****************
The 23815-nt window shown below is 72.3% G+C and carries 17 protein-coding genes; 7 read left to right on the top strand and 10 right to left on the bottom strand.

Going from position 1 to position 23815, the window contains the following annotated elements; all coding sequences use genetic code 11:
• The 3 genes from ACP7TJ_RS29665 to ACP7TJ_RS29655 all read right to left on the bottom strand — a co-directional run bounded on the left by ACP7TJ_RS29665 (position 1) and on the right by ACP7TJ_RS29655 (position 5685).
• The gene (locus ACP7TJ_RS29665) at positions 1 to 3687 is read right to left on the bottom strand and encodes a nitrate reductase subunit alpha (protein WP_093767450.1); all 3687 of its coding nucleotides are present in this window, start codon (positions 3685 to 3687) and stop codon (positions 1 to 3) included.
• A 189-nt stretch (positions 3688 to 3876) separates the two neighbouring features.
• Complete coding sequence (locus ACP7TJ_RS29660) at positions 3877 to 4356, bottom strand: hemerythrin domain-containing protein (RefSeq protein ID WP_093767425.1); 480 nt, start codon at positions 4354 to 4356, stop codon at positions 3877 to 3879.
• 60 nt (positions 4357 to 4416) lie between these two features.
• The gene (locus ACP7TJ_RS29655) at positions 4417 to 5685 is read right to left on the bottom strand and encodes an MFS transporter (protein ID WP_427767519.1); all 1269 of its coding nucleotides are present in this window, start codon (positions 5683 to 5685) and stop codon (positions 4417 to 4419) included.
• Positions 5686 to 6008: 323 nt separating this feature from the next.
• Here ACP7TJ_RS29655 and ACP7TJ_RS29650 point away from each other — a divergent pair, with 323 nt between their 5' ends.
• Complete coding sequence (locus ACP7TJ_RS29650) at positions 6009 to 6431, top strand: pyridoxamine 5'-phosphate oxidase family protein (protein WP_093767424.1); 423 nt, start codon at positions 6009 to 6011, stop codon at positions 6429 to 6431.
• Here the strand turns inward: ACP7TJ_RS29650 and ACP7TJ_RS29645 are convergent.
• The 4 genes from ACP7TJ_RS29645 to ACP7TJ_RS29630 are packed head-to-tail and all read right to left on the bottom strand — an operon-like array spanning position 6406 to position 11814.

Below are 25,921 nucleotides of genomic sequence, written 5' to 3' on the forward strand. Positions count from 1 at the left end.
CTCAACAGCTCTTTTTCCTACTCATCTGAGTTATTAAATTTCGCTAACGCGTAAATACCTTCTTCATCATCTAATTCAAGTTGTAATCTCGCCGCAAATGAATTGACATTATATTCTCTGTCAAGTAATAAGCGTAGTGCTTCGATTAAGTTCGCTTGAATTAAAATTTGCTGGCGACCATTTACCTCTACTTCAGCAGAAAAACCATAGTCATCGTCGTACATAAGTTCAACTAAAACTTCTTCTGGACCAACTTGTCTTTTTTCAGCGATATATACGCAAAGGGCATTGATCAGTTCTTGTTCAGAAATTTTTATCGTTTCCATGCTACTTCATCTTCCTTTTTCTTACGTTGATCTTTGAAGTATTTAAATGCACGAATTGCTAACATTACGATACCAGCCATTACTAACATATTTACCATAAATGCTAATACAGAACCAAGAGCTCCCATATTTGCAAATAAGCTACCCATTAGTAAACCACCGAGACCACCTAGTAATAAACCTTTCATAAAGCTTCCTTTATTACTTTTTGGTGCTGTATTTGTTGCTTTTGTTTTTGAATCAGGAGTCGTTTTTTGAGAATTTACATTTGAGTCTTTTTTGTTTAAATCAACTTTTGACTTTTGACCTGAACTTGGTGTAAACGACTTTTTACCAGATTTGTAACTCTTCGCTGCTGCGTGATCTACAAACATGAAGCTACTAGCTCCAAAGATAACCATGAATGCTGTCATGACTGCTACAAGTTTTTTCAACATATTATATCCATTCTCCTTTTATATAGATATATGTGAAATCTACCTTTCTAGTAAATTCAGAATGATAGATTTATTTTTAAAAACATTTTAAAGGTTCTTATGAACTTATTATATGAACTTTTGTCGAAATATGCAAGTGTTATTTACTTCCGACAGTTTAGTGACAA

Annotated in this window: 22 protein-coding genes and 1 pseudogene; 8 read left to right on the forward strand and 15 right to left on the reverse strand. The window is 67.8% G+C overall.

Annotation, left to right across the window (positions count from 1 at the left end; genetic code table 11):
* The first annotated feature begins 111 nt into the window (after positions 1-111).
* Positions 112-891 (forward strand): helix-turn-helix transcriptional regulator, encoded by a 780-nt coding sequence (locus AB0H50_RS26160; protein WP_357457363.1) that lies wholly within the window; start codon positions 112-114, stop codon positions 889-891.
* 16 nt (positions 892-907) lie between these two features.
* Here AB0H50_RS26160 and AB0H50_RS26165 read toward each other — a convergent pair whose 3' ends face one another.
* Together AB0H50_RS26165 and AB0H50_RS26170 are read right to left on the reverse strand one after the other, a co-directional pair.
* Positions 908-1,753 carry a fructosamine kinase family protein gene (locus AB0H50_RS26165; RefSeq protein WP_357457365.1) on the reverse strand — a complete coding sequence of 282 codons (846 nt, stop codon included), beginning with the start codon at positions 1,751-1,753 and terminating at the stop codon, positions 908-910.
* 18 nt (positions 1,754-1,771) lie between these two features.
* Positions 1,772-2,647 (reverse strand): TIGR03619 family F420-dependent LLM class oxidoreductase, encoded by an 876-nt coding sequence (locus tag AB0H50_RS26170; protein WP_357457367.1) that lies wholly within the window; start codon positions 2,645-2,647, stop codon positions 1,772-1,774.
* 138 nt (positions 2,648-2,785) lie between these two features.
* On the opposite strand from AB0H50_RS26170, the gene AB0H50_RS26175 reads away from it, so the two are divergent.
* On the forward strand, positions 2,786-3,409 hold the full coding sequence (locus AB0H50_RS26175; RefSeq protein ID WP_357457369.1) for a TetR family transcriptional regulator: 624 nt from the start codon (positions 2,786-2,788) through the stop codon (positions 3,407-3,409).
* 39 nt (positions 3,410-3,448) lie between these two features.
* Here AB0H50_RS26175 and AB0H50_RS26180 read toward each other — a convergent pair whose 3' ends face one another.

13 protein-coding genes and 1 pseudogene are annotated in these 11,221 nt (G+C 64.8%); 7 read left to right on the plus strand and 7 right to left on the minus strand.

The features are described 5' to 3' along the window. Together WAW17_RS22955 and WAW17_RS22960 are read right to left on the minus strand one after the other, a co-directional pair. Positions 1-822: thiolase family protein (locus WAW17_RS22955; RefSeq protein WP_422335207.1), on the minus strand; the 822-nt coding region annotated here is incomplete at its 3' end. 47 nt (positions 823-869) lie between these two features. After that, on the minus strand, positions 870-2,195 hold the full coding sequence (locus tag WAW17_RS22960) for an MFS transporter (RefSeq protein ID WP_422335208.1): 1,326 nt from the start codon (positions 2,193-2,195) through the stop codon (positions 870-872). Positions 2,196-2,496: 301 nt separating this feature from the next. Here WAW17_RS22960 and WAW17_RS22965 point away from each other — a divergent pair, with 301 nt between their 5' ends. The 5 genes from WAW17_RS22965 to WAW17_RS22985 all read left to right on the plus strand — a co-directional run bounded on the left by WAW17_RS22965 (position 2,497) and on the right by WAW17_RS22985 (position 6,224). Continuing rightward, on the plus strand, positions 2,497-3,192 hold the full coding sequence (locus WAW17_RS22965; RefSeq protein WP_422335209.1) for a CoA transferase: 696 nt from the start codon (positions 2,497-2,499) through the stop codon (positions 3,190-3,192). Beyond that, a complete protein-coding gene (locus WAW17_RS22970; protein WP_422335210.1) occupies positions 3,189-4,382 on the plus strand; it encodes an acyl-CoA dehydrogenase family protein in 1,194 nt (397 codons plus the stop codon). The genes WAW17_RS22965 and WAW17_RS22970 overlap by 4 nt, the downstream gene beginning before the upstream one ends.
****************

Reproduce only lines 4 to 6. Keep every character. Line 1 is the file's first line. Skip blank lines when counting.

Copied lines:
• The gene (locus ACP7TJ_RS29665) at positions 1 to 3687 is read right to left on the bottom strand and encodes a nitrate reductase subunit alpha (protein WP_093767450.1); all 3687 of its coding nucleotides are present in this window, start codon (positions 3685 to 3687) and stop codon (positions 1 to 3) included.
• A 189-nt stretch (positions 3688 to 3876) separates the two neighbouring features.
• Complete coding sequence (locus ACP7TJ_RS29660) at positions 3877 to 4356, bottom strand: hemerythrin domain-containing protein (RefSeq protein ID WP_093767425.1); 480 nt, start codon at positions 4354 to 4356, stop codon at positions 3877 to 3879.